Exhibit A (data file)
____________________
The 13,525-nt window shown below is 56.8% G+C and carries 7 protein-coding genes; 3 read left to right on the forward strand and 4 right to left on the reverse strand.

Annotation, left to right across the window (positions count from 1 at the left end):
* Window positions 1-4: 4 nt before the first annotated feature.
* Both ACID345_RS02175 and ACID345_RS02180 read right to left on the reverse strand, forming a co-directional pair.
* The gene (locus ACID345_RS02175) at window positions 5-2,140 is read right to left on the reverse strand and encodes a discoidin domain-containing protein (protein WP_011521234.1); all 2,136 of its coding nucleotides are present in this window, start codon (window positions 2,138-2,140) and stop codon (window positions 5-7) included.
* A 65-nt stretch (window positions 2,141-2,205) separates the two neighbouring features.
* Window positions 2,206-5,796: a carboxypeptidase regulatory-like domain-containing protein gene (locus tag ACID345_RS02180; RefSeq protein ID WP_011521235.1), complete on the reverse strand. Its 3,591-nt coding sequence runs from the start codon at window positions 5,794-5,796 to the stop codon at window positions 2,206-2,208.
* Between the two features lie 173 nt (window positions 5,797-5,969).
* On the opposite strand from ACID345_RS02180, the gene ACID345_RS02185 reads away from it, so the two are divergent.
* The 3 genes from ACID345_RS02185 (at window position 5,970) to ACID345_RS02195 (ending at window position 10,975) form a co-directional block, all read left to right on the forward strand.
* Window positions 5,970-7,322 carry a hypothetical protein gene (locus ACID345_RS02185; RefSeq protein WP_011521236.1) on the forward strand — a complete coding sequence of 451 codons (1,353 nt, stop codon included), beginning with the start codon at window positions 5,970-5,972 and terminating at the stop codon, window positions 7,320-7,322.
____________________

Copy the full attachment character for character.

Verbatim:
The 13,525-nt window shown below is 56.8% G+C and carries 7 protein-coding genes; 3 read left to right on the forward strand and 4 right to left on the reverse strand.

Annotation, left to right across the window (positions count from 1 at the left end):
* Window positions 1-4: 4 nt before the first annotated feature.
* Both ACID345_RS02175 and ACID345_RS02180 read right to left on the reverse strand, forming a co-directional pair.
* The gene (locus ACID345_RS02175) at window positions 5-2,140 is read right to left on the reverse strand and encodes a discoidin domain-containing protein (protein WP_011521234.1); all 2,136 of its coding nucleotides are present in this window, start codon (window positions 2,138-2,140) and stop codon (window positions 5-7) included.
* A 65-nt stretch (window positions 2,141-2,205) separates the two neighbouring features.
* Window positions 2,206-5,796: a carboxypeptidase regulatory-like domain-containing protein gene (locus tag ACID345_RS02180; RefSeq protein ID WP_011521235.1), complete on the reverse strand. Its 3,591-nt coding sequence runs from the start codon at window positions 5,794-5,796 to the stop codon at window positions 2,206-2,208.
* Between the two features lie 173 nt (window positions 5,797-5,969).
* On the opposite strand from ACID345_RS02180, the gene ACID345_RS02185 reads away from it, so the two are divergent.
* The 3 genes from ACID345_RS02185 (at window position 5,970) to ACID345_RS02195 (ending at window position 10,975) form a co-directional block, all read left to right on the forward strand.
* Window positions 5,970-7,322 carry a hypothetical protein gene (locus ACID345_RS02185; RefSeq protein WP_011521236.1) on the forward strand — a complete coding sequence of 451 codons (1,353 nt, stop codon included), beginning with the start codon at window positions 5,970-5,972 and terminating at the stop codon, window positions 7,320-7,322.